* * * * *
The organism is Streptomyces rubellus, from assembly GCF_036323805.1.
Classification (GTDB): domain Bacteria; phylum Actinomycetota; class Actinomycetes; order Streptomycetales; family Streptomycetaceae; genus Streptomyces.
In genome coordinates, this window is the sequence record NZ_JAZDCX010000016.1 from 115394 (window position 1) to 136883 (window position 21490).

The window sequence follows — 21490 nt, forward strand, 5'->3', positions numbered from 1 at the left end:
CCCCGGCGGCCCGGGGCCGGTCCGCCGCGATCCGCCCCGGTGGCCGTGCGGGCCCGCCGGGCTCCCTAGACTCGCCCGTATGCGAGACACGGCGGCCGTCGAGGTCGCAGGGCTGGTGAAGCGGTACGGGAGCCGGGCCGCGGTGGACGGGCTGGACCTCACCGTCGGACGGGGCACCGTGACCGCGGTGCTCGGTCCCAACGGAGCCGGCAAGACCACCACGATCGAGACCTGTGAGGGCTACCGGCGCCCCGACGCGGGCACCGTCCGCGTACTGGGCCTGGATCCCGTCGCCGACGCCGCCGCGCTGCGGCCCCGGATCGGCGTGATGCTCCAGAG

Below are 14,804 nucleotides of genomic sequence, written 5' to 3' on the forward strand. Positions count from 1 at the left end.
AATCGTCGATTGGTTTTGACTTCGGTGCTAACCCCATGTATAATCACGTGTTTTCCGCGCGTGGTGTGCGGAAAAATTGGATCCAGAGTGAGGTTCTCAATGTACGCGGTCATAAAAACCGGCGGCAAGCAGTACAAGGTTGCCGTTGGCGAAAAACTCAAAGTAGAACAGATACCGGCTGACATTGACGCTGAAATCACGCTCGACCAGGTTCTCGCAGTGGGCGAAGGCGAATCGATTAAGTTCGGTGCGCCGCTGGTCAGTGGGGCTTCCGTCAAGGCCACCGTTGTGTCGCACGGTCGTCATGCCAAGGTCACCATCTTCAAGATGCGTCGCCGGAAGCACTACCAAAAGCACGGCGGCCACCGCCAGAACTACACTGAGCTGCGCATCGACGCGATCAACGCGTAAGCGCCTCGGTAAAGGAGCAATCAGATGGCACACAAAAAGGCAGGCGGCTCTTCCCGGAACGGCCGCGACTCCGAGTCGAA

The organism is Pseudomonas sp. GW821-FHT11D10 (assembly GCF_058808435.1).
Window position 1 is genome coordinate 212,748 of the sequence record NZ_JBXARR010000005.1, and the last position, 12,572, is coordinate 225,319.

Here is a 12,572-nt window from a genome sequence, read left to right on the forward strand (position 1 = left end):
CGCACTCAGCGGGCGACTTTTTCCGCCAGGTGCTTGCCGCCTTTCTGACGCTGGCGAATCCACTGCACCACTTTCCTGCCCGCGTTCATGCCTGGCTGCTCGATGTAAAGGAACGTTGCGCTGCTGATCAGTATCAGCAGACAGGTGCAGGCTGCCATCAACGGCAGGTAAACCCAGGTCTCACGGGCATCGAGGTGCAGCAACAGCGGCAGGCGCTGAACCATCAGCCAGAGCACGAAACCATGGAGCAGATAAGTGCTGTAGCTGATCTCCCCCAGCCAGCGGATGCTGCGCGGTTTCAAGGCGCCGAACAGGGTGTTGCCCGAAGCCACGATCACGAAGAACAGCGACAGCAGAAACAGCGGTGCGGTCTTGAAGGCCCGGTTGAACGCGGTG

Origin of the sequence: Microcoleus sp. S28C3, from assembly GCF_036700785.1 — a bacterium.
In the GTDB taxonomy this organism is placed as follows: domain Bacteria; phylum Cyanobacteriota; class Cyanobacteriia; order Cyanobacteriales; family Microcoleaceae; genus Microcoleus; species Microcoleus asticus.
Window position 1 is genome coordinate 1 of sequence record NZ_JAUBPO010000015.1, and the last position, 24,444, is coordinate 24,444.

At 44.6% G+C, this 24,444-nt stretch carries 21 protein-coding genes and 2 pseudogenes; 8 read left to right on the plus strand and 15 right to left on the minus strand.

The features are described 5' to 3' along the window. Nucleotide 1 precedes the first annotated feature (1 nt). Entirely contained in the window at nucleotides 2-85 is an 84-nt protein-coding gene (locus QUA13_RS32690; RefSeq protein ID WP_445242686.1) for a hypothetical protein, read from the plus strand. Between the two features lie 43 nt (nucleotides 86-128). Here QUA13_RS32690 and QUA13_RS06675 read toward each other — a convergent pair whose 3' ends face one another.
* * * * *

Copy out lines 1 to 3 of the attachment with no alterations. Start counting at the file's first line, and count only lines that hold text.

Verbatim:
The organism is Streptomyces rubellus, from assembly GCF_036323805.1.
Classification (GTDB): domain Bacteria; phylum Actinomycetota; class Actinomycetes; order Streptomycetales; family Streptomycetaceae; genus Streptomyces.
In genome coordinates, this window is the sequence record NZ_JAZDCX010000016.1 from 115394 (window position 1) to 136883 (window position 21490).